Wednesday, December 14, 2005

Blog Bashing

I have to agree with Jim that this SJ-R editorial gets a little snarky towards blogs when it says:
ONE OF THE BIG lessons here is just how dangerous anonymous information can be. There's no doubt that blogs are a lot of fun to read, but if you start putting your faith in the credibility of unsigned World Wide Web entries, you're setting yourself up to feel awfully foolish.

The mainstream media has had its problems with credibility, but at least at this newspaper we strive to provide accurate information and credible sources, and we correct mistakes when we make them. Many Weblogs make no attempt at such standards. It's healthy to keep that in mind.
That last paragraph says the SJ-R tries to be accurate and corrects mistakes while “many” weblogs do not. OK, but many weblogs do and some MSM outlets do not, as well. And I think people are smart enough to discern what is credible and what isn’t. For instance, I have no trouble being highly skeptical of stories in the National Enquirer while being much more trusting of items in the Washington Post. They are both newspapers that use paper and ink and words and pictures but, somehow, I recognize they are different. I think the same can be said of blogs.

As long as the SJ-R is getting all righteous, let me nit-pick something that appears in that opinion piece that I see a lot among those not all that familiar with blogs.
We refer to the blogger as a Blagojevich supporter because it appears about all that ties the blogger to the campaign at this point is his or her use of campaign computers.

BLAGOJEVICH campaign spokesman Doug Scofield said the campaign has not identified who wrote the Weblog entries, and he stressed that "this isn't something that was organized or approved by the campaign and not the type of activity we want anybody associated with the campaign to engage in."
People who write in the comments section of blogs are not “bloggers” just because they post a comment on a blog. Bloggers, well, have a blog - their own blog or are part of a collaborative blog. Those who merely comment on a blog post are not bloggers any more than the author of a letter to the editor in a newspaper is a reporter (or columnist or editor). Just thought I’d make that clear in case anyone wants “to strive to provide accurate information and credible sources, and…correct mistakes.”


Rich Miller said...


So-Called Austin Mayor said...


The Inside Dope said...

There's a definite resentful vibe among almost any piece or comment written by newspaper folks regarding blogs. There are exceptions, but they're rare.

And thanks for mentioning one of my pet peeves... people who don't have a clue about blogs or blogging tut-tutting about the "rough" nature of comments.

They truly seem to expect blogs to be like newspapers, even the comments, and they decry anonymity for both bloggers and commenters.

As far as I know, there is no way possible to have anything BUT anonymous comments, for even if you require names and e-mail, or even registration, the identification is self-provided by the reader and therefore utterly unreliable. So it's a moot point. ALL comments are essentially anonymous.

Therefore, the choice is between anonymous comments or no comments.

And though we were all beginners once, it seems that people persist in screwing up the nomenclature of blogs so badly that I was driven to post a glossary of terms... and it did no good at all.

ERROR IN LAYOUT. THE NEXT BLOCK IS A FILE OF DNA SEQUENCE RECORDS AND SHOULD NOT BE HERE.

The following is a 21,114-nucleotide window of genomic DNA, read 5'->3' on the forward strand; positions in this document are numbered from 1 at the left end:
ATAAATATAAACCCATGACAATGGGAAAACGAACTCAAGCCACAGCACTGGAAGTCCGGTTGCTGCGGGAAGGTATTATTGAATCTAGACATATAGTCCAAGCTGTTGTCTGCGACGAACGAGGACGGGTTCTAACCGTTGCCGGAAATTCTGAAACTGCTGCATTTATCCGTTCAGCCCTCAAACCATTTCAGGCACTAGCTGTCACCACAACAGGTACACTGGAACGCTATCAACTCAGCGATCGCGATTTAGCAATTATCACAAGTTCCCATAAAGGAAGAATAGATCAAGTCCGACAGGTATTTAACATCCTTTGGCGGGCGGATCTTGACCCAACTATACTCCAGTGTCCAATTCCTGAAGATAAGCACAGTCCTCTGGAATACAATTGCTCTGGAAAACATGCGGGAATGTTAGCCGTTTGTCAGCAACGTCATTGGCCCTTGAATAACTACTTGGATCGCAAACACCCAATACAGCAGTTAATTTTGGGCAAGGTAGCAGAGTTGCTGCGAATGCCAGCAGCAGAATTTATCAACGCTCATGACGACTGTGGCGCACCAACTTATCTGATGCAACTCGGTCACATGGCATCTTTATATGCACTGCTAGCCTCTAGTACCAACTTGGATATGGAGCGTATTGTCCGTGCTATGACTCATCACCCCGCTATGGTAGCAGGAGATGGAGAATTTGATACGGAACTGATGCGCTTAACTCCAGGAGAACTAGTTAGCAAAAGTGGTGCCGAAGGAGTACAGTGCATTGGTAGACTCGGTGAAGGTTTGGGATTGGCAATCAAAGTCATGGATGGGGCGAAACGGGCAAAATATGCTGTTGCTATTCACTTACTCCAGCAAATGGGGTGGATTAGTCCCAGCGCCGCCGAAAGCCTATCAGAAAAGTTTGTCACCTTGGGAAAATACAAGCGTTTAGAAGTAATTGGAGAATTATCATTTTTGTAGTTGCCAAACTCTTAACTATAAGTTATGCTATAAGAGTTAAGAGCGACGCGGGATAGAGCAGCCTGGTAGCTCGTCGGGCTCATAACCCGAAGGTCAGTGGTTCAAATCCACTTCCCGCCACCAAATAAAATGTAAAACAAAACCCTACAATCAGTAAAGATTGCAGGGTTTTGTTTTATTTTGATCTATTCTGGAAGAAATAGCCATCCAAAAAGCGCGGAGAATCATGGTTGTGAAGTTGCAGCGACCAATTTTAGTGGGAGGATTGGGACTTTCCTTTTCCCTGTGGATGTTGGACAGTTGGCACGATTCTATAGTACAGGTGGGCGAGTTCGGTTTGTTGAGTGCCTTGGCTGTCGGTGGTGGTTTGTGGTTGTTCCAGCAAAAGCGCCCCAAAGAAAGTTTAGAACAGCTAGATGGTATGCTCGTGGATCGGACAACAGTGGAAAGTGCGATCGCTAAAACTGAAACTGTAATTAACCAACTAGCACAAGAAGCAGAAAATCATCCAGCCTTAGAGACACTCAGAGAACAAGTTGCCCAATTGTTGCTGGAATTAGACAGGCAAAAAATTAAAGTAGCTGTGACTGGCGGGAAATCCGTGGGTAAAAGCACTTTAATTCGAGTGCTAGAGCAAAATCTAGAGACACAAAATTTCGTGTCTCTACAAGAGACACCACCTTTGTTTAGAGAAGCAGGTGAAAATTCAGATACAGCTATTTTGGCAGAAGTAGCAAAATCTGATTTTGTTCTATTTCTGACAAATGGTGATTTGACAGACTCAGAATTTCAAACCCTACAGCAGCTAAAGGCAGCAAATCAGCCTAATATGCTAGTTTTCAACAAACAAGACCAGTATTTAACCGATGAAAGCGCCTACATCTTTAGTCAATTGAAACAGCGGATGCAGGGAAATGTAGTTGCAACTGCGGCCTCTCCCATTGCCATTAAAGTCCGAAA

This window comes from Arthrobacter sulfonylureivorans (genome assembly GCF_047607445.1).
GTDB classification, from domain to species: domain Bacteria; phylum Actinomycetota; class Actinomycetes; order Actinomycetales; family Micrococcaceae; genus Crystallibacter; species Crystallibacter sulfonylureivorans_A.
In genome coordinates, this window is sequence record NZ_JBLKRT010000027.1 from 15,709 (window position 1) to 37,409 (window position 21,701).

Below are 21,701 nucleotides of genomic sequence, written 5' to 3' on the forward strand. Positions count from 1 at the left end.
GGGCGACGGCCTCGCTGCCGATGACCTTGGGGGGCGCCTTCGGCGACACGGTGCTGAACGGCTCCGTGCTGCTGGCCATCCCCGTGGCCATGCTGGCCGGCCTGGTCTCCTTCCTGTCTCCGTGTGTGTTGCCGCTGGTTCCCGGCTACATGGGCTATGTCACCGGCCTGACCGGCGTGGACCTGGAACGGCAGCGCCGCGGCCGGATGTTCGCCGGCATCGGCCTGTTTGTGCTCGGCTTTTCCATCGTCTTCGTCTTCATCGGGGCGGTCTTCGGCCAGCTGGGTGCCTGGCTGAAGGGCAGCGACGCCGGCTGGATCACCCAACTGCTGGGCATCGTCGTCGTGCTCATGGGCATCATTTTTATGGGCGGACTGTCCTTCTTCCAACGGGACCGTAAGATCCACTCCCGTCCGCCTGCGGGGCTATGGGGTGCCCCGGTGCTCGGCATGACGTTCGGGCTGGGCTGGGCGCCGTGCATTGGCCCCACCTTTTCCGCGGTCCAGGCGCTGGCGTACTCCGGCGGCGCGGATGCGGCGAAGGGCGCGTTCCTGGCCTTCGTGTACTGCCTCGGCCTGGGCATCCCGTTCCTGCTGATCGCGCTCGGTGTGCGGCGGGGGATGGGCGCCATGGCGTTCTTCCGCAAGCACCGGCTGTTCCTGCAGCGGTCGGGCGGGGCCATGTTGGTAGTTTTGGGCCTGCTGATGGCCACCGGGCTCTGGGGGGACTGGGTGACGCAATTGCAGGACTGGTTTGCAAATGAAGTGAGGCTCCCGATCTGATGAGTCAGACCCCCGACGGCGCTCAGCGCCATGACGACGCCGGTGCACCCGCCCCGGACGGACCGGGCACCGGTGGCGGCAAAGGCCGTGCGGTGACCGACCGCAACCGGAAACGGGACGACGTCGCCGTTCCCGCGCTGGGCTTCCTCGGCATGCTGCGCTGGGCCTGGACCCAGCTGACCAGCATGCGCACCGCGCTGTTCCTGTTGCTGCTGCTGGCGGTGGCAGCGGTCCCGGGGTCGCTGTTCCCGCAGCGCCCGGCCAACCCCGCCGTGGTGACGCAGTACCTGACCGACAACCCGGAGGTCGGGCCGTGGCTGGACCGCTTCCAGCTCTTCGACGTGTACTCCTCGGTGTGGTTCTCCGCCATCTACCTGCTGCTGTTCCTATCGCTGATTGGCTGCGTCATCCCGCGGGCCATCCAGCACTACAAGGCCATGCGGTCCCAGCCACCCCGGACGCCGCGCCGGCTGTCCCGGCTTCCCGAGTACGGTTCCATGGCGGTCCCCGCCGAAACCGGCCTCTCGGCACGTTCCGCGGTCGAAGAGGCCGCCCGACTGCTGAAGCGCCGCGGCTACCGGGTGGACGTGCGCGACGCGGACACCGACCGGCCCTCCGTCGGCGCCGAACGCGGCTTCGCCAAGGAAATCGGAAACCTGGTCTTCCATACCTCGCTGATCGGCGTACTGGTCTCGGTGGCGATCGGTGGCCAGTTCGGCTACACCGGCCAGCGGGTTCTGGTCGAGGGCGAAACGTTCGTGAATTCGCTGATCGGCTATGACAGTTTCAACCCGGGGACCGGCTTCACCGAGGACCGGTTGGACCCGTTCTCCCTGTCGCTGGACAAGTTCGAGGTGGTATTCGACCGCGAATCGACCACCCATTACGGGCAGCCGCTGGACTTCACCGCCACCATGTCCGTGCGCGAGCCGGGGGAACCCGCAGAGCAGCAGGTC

The most common was as you note, referring to commenters as "bloggers", and readers speaking about "when I blog" meaning when they leave a comment.

The latest is a person who has taken to referring to comment threads as "blogrolls".

I assumed that if I was familiar with blogs, there must be a large number of people who were also, at least in a large area the blog covers.

But I've been consistently amazed at just how many people are both utterly clueless about blogs, and how often these self-same people feel so free to decry blogs, generalize about them to a horrid degree, and issue a blanket condemnation of all blogs, as if they're some enormous homogenous mass of sameness.

It reflects such a poor grasp of what blogs are and how they run sucessfully.

And the truly bad part about this lack of understanding is that it often means that they also have no idea how to comment, how to participate, how to "police" the blog and run off undesirables, etc.. They have no idea of blog ettiquette or the usual unwritten rules for participating, and seriously seem to sit there as if they're looking at a strange creature in a fishbowl and only step forward to explain to us that they think blogs are a bad thing. Yet they do nothing to MAKE the blog or blogs what they'd like them to become.

There, I feel better now.

Anonymous said...

That this Inside Dope person or person's gets so mad that he has to write this rant is just what people have trouble with.
This Dope gets upset about labels. Only a person that writes a blog is a blogger. How do you know that a commentor isn't a disguised blogger. This whole thing is silly. Most bloggers are even anon.

This whole thing is a joke.

Anonymous said...

Now the Dope is letting people post anonymously again, but thepassing-parade guy has left town in an attempt to clear his head and defuse the ongpong fued.

As the Dope gains back readers I have noticed a sense of fullfilment in his otherwise shallow life. If thepassing-parade lets the Dope catch-up before long both men will boast 20 to 30 commentors a day. I pray Biederbek soon feels better. For it is a long way to the pit of depair and anguish.

Anonymous said...

This post takes the ~cake~